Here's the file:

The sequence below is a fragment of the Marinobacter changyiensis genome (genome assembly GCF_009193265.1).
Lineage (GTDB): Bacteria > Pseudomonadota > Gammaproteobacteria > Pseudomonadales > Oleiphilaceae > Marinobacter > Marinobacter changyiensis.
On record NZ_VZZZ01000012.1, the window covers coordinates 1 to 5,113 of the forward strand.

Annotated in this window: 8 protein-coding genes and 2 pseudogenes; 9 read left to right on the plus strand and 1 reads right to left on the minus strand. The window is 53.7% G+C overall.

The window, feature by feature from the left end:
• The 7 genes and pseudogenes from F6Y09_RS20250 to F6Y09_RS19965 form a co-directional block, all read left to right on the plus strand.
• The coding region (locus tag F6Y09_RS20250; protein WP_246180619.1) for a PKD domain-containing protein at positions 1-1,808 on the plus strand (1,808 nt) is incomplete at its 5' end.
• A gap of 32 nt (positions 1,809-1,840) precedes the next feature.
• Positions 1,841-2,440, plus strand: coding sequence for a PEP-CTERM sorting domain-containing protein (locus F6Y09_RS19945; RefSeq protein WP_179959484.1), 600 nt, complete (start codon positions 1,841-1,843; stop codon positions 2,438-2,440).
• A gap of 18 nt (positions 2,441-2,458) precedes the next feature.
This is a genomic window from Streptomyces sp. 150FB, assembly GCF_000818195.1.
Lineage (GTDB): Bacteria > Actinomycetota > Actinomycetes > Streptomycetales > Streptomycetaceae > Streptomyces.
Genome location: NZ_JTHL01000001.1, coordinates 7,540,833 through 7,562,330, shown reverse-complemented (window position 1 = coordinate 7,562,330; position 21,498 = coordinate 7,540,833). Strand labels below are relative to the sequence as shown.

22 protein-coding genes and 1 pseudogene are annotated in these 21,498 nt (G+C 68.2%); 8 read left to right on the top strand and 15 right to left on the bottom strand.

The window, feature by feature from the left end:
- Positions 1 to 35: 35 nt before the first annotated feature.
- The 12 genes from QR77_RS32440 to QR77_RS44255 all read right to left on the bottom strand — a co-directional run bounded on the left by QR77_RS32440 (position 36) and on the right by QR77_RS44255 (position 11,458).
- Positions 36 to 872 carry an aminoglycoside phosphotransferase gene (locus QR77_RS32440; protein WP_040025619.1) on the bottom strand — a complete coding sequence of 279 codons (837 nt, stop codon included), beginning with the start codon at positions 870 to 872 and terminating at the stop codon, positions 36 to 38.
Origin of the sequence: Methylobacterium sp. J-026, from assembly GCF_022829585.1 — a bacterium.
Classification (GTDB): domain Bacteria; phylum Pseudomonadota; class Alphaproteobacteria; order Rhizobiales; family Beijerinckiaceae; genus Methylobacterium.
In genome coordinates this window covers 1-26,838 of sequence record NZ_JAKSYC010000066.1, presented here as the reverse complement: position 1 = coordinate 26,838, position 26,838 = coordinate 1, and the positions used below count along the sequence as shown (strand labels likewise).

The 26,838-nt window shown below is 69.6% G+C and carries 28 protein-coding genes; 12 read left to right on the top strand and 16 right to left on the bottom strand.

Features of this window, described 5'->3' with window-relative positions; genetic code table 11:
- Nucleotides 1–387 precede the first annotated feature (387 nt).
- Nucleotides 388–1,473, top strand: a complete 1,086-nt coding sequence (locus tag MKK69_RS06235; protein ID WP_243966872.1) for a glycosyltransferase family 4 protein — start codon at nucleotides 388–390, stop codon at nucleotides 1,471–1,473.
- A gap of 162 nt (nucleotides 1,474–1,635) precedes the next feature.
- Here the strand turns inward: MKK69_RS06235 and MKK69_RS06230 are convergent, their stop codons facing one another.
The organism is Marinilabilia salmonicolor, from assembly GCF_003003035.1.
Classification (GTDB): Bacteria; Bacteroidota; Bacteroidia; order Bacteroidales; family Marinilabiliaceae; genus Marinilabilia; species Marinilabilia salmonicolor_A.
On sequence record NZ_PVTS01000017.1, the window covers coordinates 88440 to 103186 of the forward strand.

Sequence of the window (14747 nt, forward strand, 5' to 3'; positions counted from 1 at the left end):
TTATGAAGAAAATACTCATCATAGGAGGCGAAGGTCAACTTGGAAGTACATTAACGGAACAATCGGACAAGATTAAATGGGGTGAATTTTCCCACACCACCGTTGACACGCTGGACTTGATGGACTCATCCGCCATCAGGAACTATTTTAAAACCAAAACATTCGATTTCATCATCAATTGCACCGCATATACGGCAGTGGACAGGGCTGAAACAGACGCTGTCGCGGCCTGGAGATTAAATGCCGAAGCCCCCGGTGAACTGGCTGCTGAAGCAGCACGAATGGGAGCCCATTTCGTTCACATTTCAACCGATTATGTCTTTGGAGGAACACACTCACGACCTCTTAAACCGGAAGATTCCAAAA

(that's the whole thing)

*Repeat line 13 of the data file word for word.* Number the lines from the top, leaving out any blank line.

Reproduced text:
Genome location: NZ_JTHL01000001.1, coordinates 7,540,833 through 7,562,330, shown reverse-complemented (window position 1 = coordinate 7,562,330; position 21,498 = coordinate 7,540,833). Strand labels below are relative to the sequence as shown.